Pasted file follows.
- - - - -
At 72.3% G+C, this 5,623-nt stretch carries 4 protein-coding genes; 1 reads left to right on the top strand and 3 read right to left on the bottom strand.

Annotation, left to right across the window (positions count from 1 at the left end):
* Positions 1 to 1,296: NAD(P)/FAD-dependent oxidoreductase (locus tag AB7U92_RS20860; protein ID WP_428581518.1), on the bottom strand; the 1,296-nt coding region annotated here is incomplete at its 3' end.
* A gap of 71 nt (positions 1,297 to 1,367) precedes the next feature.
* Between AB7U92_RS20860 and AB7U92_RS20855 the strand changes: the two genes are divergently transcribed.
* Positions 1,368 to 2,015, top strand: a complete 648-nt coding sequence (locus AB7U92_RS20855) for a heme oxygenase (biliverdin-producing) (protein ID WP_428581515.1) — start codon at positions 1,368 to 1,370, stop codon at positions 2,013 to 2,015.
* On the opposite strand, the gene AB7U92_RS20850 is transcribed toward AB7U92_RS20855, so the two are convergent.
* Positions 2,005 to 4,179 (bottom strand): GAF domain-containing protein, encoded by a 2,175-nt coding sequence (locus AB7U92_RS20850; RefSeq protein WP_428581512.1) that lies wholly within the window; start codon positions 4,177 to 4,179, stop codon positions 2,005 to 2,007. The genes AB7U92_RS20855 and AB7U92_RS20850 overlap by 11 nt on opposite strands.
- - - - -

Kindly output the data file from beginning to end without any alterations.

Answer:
At 72.3% G+C, this 5,623-nt stretch carries 4 protein-coding genes; 1 reads left to right on the top strand and 3 read right to left on the bottom strand.

Annotation, left to right across the window (positions count from 1 at the left end):
* Positions 1 to 1,296: NAD(P)/FAD-dependent oxidoreductase (locus tag AB7U92_RS20860; protein ID WP_428581518.1), on the bottom strand; the 1,296-nt coding region annotated here is incomplete at its 3' end.
* A gap of 71 nt (positions 1,297 to 1,367) precedes the next feature.
* Between AB7U92_RS20860 and AB7U92_RS20855 the strand changes: the two genes are divergently transcribed.
* Positions 1,368 to 2,015, top strand: a complete 648-nt coding sequence (locus AB7U92_RS20855) for a heme oxygenase (biliverdin-producing) (protein ID WP_428581515.1) — start codon at positions 1,368 to 1,370, stop codon at positions 2,013 to 2,015.
* On the opposite strand, the gene AB7U92_RS20850 is transcribed toward AB7U92_RS20855, so the two are convergent.
* Positions 2,005 to 4,179 (bottom strand): GAF domain-containing protein, encoded by a 2,175-nt coding sequence (locus AB7U92_RS20850; RefSeq protein WP_428581512.1) that lies wholly within the window; start codon positions 4,177 to 4,179, stop codon positions 2,005 to 2,007. The genes AB7U92_RS20855 and AB7U92_RS20850 overlap by 11 nt on opposite strands.